@JD International, 2016-2017
Joybuy is JD.com's international site, which was launched in 2015. When the initial version operated until the end of 2016, with the sharp rise in the number of users, we noticed that the site performance dropping and the overall user experience was not good, so we launched a revamp to improve the overall user experience.
Site audit, Sitemap, Data analysis
Prototyping, UX design, Branding
As it was an overall improvement to the whole flow, in order to determine and prioritise what we were going to solve, we did a site audit on a typical user journey first:
From this sitemap we already found some problems such as:
- Insufficient diversion channels on the Homepage.
- Missing Infos on the Product detail page.
- Redundant steps of the Checkout process.
- Missing functions in the Account system.
To verify our hypothesis, we listed down associated user behaviours, converted them into measurable metrics, then turned to the BI team and customer service team for all we need to prove our thoughts:
The data turned out to support most of our hypothesis:
- Bounce rates and exit rates are normally high throughout all time.
- Traffic keeps raising over the past three months.
- Checkout page has the highest bounce rate, especially in filling address and payment step.
- Product page has higher bounce rates but convert better than the homepage.
- Account page has high bounce rate in Account setting, but amazingly it didn't get too much user complains.
At the same time, we also observed some UI issues during the audit, which we decided to solve by setting personas for different regions and rebranding. So we also asked for user data to create user portraits:
- English site buyers are more equal between men and women, and the best-selling items are home decorations, men's and women's clothing.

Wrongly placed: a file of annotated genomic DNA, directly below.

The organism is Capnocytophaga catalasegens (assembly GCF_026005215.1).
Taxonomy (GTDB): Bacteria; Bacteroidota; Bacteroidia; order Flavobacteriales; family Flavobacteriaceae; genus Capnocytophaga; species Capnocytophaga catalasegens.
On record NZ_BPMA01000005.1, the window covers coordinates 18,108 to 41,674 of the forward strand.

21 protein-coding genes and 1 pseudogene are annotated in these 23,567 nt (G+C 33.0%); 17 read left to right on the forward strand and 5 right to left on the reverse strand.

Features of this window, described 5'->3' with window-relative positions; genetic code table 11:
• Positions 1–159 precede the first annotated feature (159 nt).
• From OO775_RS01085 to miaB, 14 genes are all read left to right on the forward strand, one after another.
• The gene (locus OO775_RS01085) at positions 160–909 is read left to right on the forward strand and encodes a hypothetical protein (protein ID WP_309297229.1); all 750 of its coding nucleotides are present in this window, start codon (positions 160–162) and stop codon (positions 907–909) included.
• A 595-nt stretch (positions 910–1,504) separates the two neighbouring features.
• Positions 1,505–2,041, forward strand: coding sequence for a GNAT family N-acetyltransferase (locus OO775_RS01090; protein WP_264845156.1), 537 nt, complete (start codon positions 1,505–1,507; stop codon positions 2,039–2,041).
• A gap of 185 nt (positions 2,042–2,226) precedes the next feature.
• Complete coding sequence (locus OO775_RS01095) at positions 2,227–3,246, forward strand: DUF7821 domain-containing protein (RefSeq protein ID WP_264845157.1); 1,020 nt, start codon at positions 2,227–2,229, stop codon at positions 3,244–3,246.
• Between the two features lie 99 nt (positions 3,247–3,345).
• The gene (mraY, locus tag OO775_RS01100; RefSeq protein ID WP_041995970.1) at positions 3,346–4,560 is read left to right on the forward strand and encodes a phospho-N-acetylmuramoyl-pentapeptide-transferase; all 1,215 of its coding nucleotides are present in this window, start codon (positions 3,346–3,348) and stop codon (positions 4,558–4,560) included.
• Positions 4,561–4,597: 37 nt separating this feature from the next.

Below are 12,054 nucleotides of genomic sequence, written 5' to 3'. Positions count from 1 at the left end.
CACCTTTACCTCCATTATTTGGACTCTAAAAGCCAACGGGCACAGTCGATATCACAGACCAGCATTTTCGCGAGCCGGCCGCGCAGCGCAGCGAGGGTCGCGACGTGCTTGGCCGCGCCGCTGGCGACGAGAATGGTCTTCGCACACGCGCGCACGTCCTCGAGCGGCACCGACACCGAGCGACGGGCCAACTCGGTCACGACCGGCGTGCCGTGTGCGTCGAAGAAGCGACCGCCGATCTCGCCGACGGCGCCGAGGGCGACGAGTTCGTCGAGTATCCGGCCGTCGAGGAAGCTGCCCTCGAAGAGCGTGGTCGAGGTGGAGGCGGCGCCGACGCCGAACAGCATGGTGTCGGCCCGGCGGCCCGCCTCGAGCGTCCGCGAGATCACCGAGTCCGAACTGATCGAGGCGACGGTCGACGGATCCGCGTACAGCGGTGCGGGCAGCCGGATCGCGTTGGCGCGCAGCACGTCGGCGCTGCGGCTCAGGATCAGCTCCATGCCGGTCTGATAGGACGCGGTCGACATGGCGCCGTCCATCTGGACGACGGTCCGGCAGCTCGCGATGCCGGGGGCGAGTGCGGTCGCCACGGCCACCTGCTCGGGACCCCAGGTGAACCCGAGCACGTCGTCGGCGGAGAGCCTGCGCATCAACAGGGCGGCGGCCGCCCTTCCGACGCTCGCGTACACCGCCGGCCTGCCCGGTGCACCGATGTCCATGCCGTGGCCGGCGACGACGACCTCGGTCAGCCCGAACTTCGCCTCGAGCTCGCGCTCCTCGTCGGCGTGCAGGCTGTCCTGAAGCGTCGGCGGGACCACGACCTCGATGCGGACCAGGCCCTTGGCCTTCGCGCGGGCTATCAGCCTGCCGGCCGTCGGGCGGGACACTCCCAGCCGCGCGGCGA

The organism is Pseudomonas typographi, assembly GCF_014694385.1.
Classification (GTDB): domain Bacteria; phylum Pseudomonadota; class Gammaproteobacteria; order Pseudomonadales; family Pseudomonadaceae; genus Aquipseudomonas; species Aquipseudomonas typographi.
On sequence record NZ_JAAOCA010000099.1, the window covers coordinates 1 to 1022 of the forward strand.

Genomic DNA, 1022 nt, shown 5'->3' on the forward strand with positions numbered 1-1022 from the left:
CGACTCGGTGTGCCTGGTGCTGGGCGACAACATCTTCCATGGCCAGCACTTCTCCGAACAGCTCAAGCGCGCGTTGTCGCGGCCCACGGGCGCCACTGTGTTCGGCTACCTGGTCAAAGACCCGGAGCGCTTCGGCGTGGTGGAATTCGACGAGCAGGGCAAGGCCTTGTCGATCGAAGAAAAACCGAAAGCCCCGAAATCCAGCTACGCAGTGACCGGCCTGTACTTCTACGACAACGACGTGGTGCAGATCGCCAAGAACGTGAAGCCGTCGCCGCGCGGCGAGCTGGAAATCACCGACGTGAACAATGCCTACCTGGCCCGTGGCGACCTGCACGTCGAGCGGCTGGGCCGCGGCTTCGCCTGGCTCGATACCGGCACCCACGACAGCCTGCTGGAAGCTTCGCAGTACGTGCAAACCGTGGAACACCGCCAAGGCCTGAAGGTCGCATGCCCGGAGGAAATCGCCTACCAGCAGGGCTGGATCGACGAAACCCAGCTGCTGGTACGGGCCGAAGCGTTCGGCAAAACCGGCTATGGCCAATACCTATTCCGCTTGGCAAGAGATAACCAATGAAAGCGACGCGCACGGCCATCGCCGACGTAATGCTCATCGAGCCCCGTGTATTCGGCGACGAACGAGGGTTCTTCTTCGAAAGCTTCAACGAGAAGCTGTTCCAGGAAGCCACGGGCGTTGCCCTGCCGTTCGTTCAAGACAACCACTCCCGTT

- Russian site buyers are mainly men. Best-selling items are mobile phones, small electronic devices, cars and motorcycle supplies. There are a number of small wholesaler users who purchase goods in bulk.
- Spanish site buyers are mainly young women, and the best-selling categories are wigs, makeup, and clothing.
3 personas were outlined to represent the core audiences:
|ISABELLA,27||IVANOVICH, 35||CAMILA, 23|
|Location: London, UK||Location: Moscow, Russia||Location: Madrid, Spain|
|Enjoy adding pops of colours to her home. Appreciates quality products, but at an affordable price.||Keen to buy some cheap accessories online for his motorcycle. Interested in electronic products.||A young worker with a passion for life. Like colourful trinkets and trendy clothes.|
Based on all findings, we decided that the top priorities sjould be the Homepage & Category, and the Checkout & Registration, Account & Order system followed as phase 2.
Homepage & Category
- Bring down drop rate from homepage
- Diverse traffic to other pages as desired
- Raise order conversion rate
- Provide a clear and consistent category system
- Enrich the first two screens to meet the browsing needs of all users (new user/bargain hunter/ return buyer)